The siege of Firmum (90 BC) saw Pompey Strabo besieged in the city after suffering a defeat at Mount Falernus, delaying his attempt to besiege Asculum (Italian Social War).
The Social War began with a massacre of every Roman found in the city of Asculum, in the centre of southern Picenum, on the Adriatic coast of Italy. The capture of Asculum immediately became a major Roman objective, and Gnaeus Pompeius Strabo (father of Pompey the Great, the triumvir), who was a major landowner in Picenum, was sent to besiege the place. The Italians were determined to hold onto the place, and three of their generals (C. Vidacilius, T Lafrenius and P. Ventidus or P. Vettius Scato) united their armies and defeated Pompeius at Mount Falernus (probably somewhere to the north of Asculum). Pompeius was forced to flee east to Firmum (modern Fermo), a hilltop Latin colony, about four miles from the coast, and just south of the river that probably ran past Mount Falernus.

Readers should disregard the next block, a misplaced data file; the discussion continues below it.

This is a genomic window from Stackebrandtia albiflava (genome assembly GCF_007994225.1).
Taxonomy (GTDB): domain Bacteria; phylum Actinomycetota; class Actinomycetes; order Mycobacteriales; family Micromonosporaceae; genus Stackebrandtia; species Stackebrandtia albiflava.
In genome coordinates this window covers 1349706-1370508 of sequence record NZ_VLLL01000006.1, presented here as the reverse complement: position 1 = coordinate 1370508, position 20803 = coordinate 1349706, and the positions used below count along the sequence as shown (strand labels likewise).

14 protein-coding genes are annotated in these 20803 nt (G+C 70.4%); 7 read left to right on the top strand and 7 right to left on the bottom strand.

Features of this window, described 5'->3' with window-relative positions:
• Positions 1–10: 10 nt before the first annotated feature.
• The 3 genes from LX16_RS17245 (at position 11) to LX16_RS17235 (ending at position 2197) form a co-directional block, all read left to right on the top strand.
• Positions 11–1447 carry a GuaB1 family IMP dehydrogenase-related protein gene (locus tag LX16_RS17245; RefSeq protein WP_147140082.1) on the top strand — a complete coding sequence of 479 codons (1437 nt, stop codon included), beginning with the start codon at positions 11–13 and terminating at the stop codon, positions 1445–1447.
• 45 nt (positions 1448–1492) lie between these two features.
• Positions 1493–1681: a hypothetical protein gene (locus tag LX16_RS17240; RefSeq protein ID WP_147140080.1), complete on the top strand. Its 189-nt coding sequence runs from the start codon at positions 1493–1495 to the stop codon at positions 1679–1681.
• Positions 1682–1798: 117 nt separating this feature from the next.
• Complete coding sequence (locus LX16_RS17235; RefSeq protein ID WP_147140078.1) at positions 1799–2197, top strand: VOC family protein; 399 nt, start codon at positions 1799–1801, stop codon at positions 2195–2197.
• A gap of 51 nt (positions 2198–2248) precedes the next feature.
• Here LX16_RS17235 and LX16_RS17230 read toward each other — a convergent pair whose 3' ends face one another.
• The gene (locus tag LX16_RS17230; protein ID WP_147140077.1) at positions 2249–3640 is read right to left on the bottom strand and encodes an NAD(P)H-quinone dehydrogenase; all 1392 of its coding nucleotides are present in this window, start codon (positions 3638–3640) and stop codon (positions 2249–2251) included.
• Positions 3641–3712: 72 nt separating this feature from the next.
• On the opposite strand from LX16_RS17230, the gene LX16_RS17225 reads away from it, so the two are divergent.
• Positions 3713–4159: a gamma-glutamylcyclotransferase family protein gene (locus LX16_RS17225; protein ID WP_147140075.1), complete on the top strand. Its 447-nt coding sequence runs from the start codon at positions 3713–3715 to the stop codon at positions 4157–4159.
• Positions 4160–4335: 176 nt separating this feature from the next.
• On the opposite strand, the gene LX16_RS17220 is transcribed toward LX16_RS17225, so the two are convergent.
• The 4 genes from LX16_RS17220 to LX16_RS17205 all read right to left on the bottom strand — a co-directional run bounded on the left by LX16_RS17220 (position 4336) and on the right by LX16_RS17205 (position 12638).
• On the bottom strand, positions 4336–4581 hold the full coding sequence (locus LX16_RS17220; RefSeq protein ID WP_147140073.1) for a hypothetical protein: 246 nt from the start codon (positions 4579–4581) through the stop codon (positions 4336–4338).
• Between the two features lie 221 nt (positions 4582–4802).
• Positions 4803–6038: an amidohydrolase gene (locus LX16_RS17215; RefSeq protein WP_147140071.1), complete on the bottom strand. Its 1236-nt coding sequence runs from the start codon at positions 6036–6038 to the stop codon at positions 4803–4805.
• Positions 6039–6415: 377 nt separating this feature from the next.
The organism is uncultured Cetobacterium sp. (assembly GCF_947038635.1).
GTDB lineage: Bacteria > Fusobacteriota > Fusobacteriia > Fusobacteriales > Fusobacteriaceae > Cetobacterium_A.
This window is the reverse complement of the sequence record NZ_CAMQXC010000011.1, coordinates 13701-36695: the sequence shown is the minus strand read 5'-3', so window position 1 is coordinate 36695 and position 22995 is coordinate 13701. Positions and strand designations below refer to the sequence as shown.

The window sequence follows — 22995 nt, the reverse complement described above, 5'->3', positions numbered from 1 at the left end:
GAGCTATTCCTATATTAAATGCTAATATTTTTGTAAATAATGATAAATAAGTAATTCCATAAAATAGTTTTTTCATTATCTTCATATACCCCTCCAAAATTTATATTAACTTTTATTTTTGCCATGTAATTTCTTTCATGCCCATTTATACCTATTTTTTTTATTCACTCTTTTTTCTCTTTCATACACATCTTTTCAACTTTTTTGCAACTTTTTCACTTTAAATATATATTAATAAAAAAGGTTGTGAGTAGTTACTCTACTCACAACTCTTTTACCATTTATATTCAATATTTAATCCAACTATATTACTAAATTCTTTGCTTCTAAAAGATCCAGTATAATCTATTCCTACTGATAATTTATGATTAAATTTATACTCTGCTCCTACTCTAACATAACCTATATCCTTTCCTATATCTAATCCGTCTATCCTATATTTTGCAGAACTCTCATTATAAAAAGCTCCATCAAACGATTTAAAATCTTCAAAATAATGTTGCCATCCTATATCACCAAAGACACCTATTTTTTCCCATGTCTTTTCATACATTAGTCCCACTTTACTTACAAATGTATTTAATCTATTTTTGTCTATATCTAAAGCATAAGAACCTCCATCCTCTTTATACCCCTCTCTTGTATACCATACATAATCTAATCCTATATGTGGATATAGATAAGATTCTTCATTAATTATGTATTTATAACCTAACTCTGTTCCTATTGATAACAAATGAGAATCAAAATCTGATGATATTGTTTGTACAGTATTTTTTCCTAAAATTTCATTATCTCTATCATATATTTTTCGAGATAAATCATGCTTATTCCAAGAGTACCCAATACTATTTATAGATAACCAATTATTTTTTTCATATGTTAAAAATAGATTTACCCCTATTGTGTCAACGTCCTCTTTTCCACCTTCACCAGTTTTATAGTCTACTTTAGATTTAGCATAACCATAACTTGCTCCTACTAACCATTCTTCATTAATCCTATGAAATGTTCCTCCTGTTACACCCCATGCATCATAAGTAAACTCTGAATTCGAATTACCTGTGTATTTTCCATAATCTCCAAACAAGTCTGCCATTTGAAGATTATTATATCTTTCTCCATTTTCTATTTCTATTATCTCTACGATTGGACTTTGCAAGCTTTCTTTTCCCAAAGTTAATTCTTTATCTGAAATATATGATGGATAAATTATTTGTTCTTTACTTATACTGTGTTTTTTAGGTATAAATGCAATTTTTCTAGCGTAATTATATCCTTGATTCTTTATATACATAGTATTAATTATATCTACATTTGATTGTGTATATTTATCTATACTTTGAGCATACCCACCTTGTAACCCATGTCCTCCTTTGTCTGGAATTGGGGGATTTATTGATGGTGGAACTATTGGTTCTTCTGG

Lafrenius was left to besiege Firmum, while the other Italian commanders moved off to other theatres. Pompeius rearmed the survivors of the defeat at Mount Falernus, but at first was unwilling to risk a battle. He changed his mind when he learnt that another army was approaching the city. This is sometimes said to have been a Roman relief army, in which case Pompeius's decision to attack would have been an attempt to prevent a political rival from sharing in the victory, but it is more likely to have been Italian reinforcements, in which case Pompeius decided to attack before it was too late. The attacking forces were clearly not powerful enough to conduct a full blockade of the city, as Pompey's attack would prove, but that would have changed if reinforcements could arrive.
Pompeius decided to carry out a two pronged assault on Lafrenius. He would lead a frontal assault, while his legate Sulpicius was sent out to attack Lafrenius in the rear (suggesting that some parts of the town weren't being very closely watched).
Pompeius and Lafrenius were soon engaged in a fierce battle, which lasted until Sulpicius set fire to the Italian camp. The Italians also suffered the loss of their general, as Lafrenius was killed in the battle. They fled south to Asculum, followed by Pompeius, who was finally able to besiege the place.
This may be the same battle mentioned in Livy in which Pompeius routed and besieged the Picentes, referring to the victory outside Firmum and the siege of Asculum. In the aftermath of this victory the Roman magistrates resumed the use of their purple bordered togas, which they had renounced at the start of the war.